For many American workers, Social Security is their only means of support when they retire. You contribute to the Social Security pension plan through payroll taxes placed on you and your employer. When you reach retirement age, which is set by Congress and can change with the passage of a law, you can collect your benefits. Benefits are subject to federal taxes. States have the option of taxing your benefits, and some choose not to.
IRS Taxation Regulations
If your state taxes your Social Security income, it must do so in accordance with IRS regulations. Even if you live in a state that taxes Social Security, your benefits may be exempt from the tax depending on the benefit amount received in the tax year. Generally, 50 percent of your benefits are taxable plus any other taxable income you receive unless the combined total is less than the base amount for your filing status, in which case your benefits are not taxable. The 2011 base amounts are: single, head of household, widow(er), married filing separately and lived apart from spouse for 2010 tax year, $25,000; married filing jointly, $32,000; married filing separately and lived with your spouse through 2010, $0. If the total of one-half of your Social Security income and all your other income is more than $34,000 ($44,000 if married and filing jointly), or you are married filing separately and lived with your spouse in the tax year, up to 85 percent of your benefits may be taxable. States must honor these guidelines.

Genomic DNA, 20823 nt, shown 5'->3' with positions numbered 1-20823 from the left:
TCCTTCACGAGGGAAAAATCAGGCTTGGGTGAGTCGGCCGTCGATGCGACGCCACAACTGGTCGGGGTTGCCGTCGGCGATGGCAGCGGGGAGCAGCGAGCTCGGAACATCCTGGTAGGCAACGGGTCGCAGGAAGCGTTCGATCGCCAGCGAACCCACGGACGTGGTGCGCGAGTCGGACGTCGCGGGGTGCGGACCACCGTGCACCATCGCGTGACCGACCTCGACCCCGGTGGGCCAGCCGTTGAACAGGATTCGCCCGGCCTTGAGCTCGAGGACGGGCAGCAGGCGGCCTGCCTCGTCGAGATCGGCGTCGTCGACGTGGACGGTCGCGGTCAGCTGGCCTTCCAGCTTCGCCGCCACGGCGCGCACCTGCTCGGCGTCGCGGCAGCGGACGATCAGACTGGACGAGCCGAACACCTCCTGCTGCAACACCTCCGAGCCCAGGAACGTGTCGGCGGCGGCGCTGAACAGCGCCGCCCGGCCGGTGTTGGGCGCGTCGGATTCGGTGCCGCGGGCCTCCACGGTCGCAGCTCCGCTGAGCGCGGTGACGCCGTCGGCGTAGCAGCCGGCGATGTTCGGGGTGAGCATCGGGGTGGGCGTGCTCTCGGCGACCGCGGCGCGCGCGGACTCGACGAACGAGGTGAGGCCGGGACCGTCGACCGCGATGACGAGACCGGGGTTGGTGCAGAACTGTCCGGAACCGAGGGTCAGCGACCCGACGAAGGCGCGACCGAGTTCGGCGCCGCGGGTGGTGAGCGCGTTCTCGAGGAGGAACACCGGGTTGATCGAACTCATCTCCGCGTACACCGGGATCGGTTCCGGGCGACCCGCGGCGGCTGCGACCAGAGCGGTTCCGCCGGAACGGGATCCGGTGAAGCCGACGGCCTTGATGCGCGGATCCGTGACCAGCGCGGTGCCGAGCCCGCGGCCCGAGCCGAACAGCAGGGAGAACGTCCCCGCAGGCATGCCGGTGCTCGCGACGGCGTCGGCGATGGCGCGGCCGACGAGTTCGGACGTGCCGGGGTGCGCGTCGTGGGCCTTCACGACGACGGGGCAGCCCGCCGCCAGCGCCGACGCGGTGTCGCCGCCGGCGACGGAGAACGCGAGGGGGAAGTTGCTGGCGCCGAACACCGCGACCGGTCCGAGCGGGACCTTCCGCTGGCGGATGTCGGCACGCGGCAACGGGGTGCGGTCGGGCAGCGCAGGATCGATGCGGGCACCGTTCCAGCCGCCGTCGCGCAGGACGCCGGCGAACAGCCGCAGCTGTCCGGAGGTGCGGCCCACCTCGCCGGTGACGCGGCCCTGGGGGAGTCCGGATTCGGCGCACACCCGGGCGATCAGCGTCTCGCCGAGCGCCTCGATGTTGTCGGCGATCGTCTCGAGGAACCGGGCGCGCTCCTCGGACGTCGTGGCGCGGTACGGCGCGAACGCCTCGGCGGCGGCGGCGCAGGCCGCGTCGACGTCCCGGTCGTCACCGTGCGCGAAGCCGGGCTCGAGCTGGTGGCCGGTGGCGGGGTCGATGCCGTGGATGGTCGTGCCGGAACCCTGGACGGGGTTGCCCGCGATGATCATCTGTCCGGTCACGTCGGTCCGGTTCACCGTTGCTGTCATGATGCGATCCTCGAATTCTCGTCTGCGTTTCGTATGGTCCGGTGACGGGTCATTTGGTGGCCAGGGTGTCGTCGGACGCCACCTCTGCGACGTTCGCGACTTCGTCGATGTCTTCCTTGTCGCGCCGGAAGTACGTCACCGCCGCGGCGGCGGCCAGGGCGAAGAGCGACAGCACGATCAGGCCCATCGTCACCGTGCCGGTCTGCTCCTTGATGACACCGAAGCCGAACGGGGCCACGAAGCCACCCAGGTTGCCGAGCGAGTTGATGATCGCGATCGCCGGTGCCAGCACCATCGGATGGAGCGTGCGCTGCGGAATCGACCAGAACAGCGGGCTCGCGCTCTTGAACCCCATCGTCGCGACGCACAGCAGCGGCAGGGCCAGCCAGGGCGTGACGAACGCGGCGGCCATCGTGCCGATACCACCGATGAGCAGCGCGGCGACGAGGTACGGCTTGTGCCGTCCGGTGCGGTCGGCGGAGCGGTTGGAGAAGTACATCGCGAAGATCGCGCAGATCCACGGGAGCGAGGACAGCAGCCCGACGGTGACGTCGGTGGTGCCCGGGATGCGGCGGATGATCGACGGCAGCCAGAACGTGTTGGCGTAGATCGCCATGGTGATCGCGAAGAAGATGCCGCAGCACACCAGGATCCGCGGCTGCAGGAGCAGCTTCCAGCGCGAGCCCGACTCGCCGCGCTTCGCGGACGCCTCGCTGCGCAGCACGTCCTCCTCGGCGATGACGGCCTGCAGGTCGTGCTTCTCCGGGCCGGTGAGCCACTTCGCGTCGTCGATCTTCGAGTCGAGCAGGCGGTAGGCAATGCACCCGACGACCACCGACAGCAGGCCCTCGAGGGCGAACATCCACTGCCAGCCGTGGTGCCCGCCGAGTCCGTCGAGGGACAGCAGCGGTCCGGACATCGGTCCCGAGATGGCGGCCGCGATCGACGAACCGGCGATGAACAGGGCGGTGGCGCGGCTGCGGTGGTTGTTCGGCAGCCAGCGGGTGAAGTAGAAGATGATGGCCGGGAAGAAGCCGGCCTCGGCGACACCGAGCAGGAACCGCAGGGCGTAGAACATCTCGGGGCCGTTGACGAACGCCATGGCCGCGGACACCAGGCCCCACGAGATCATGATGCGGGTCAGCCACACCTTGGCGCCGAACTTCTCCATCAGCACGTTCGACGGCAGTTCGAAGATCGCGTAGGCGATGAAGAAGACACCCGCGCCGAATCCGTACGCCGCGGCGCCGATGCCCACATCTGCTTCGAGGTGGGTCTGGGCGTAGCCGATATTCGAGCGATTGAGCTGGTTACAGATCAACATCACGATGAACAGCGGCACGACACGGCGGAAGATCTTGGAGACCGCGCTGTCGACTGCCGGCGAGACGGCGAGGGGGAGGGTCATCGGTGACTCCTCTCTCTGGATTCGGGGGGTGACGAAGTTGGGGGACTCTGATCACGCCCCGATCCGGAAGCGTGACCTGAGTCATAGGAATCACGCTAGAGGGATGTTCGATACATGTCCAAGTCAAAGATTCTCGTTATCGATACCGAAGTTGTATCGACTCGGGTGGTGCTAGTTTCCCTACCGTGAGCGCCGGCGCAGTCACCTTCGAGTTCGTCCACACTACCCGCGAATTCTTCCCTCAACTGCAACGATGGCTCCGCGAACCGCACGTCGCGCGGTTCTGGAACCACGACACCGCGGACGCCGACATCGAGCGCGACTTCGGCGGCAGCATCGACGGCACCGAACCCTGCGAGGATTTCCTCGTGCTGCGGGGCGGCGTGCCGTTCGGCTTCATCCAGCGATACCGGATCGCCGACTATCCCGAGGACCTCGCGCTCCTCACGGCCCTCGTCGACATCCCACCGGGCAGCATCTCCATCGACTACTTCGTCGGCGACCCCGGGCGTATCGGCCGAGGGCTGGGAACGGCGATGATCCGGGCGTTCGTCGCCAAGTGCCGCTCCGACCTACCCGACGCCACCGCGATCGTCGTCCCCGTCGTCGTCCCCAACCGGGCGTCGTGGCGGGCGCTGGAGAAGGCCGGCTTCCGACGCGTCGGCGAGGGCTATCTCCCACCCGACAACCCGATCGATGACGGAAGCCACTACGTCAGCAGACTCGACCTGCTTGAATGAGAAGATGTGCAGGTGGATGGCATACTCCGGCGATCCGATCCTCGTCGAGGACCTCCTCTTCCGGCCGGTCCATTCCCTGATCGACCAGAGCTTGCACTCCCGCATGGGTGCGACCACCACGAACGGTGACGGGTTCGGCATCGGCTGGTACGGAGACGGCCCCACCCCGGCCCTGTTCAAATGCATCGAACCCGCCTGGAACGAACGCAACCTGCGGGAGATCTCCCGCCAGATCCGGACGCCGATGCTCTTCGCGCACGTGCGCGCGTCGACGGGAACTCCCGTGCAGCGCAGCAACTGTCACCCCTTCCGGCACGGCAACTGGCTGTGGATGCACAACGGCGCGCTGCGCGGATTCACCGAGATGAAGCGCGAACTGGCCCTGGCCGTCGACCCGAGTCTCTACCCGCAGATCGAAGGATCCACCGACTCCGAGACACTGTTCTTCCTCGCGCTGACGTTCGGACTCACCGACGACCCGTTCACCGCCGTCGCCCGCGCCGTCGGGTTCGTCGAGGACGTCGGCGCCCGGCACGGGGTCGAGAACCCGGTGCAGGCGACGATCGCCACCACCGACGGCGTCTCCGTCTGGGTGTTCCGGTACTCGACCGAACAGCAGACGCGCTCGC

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No State Social Security Tax
Nine states in the Union do not have income tax at all or tax only certain unearned income. In these states your Social Security benefits are taxed only by the federal government: Alaska, Florida, Nevada, New Hampshire, South Dakota, Tennessee, Texas, Washington and Wyoming. Twenty-eight states have an income tax, but as of 2011 exempt Social Security benefits from taxation. These states are Alabama, Arizona, Arkansas, California, Delaware, District of Columbia, Georgia, Hawaii, Idaho, Illinois, Indiana, Kentucky, Louisiana, Maine, Maryland, Massachusetts, Michigan, Mississippi, New Jersey, New York, North Carolina, Ohio, Oklahoma, Oregon, Pennsylvania, South Carolina, Virginia and Wisconsin.
Four states exempt a higher portion of your Social Security income from state taxes. Some of these states -- Connecticut, Iowa, Kansas and Missouri -- also offer tax credits for the tax you paid on your federal income taxes. Missouri and Iowa are gradually raising the income threshold for exemption from taxes, and there will be no tax on your benefits in Missouri by 2012 and in Iowa by 2014.
Three states -- Colorado, Utah and West Virginia -- offer a general retirement income exclusion or credit. These exclusions and credits may result in a taxation exclusion for part or all of your Social Security income. Utah, for example, offers a nonrefundable tax credit of up to an amount based on filing status if you meet the age criteria and the income limits. If you are over the income limits, the credit is reduced by 2.5 percent as your income level increases.